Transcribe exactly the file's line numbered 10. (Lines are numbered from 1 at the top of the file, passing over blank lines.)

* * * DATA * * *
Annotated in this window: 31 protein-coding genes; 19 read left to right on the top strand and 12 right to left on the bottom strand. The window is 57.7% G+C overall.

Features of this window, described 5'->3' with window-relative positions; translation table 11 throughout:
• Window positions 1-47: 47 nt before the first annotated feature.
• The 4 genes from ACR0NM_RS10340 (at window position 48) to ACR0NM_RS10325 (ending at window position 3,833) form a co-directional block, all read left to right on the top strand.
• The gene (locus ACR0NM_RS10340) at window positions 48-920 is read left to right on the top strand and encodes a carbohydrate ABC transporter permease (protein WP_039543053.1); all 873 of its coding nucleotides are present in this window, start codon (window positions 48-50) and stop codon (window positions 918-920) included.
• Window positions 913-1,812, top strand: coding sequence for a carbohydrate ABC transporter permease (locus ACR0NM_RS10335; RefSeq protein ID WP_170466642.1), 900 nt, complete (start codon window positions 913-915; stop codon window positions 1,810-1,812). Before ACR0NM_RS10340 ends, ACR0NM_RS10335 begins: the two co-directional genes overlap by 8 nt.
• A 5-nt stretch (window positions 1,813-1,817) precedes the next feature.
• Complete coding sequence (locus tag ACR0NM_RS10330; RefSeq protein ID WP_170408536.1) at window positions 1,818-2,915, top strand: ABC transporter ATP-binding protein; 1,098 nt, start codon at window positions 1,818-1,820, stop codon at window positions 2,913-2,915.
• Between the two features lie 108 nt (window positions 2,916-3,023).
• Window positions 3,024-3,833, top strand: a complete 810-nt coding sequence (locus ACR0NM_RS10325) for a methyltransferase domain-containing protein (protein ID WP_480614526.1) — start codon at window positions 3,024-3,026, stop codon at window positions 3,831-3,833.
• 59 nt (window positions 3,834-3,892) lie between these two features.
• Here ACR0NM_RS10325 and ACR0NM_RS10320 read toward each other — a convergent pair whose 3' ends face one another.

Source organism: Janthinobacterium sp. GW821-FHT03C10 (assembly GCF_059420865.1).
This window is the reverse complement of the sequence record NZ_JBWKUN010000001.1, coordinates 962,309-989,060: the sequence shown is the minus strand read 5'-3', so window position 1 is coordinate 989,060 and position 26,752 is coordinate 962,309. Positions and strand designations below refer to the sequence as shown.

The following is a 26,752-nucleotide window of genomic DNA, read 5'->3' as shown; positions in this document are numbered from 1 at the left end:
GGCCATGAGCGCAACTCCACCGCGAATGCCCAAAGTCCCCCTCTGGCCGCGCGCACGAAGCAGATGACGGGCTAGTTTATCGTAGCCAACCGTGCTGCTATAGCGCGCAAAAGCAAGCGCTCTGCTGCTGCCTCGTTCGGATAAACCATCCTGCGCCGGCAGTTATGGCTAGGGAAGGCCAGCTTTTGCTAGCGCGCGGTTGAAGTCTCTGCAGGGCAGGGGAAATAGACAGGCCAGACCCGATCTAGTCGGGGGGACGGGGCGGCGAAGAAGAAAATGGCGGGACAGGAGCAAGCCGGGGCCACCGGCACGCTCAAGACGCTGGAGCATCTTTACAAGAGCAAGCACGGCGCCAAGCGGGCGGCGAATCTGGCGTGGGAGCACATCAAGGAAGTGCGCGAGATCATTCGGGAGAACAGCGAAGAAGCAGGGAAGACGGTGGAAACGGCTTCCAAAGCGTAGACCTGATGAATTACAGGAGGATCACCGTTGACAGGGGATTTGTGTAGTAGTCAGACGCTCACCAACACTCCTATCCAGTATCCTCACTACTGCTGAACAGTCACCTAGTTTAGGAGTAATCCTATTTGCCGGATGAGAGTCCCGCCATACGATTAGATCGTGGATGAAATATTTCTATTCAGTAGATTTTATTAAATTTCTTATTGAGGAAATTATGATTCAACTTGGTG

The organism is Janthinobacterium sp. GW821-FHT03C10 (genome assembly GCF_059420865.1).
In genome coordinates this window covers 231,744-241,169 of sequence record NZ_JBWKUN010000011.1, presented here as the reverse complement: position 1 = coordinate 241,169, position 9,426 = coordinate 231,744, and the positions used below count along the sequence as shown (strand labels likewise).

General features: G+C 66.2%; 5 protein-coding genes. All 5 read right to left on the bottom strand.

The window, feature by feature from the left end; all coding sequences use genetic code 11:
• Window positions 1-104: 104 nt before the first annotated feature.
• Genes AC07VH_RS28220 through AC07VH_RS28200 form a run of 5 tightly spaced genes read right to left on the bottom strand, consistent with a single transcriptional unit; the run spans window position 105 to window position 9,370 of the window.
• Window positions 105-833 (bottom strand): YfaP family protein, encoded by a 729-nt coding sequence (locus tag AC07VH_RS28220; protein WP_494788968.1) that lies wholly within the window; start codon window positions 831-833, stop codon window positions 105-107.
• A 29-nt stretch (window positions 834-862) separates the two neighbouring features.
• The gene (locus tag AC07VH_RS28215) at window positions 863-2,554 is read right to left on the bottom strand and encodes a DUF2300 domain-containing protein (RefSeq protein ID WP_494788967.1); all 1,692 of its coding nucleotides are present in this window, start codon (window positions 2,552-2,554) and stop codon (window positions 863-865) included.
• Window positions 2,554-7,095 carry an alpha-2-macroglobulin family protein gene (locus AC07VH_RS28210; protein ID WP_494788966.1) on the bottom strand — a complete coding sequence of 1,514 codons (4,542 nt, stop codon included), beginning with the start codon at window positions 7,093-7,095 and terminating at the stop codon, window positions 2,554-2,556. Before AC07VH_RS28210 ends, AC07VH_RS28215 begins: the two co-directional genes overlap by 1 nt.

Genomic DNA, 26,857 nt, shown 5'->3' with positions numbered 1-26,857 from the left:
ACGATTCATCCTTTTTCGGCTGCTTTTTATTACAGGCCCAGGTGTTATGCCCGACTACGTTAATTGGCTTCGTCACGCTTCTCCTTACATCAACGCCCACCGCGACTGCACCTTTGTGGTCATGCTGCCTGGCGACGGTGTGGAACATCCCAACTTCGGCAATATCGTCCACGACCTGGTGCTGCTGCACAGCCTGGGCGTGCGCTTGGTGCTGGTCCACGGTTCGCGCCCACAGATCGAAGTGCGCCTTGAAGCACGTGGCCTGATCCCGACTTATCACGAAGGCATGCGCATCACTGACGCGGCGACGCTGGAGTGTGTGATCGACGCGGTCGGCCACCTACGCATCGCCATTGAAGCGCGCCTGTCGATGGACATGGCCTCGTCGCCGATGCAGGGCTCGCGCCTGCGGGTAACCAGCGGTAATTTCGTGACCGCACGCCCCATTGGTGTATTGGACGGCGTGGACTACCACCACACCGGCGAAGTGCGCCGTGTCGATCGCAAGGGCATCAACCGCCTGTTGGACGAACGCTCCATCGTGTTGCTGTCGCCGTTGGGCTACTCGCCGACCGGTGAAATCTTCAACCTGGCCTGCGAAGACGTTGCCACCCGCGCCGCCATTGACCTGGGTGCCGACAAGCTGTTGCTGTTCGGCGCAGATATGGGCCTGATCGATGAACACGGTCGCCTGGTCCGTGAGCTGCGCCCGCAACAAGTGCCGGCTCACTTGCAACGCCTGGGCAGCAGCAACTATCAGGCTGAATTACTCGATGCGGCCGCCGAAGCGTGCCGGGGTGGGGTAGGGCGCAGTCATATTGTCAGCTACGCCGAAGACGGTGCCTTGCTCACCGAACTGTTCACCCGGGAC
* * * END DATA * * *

• Window positions 3,024-3,833, top strand: a complete 810-nt coding sequence (locus ACR0NM_RS10325) for a methyltransferase domain-containing protein (protein ID WP_480614526.1) — start codon at window positions 3,024-3,026, stop codon at window positions 3,831-3,833.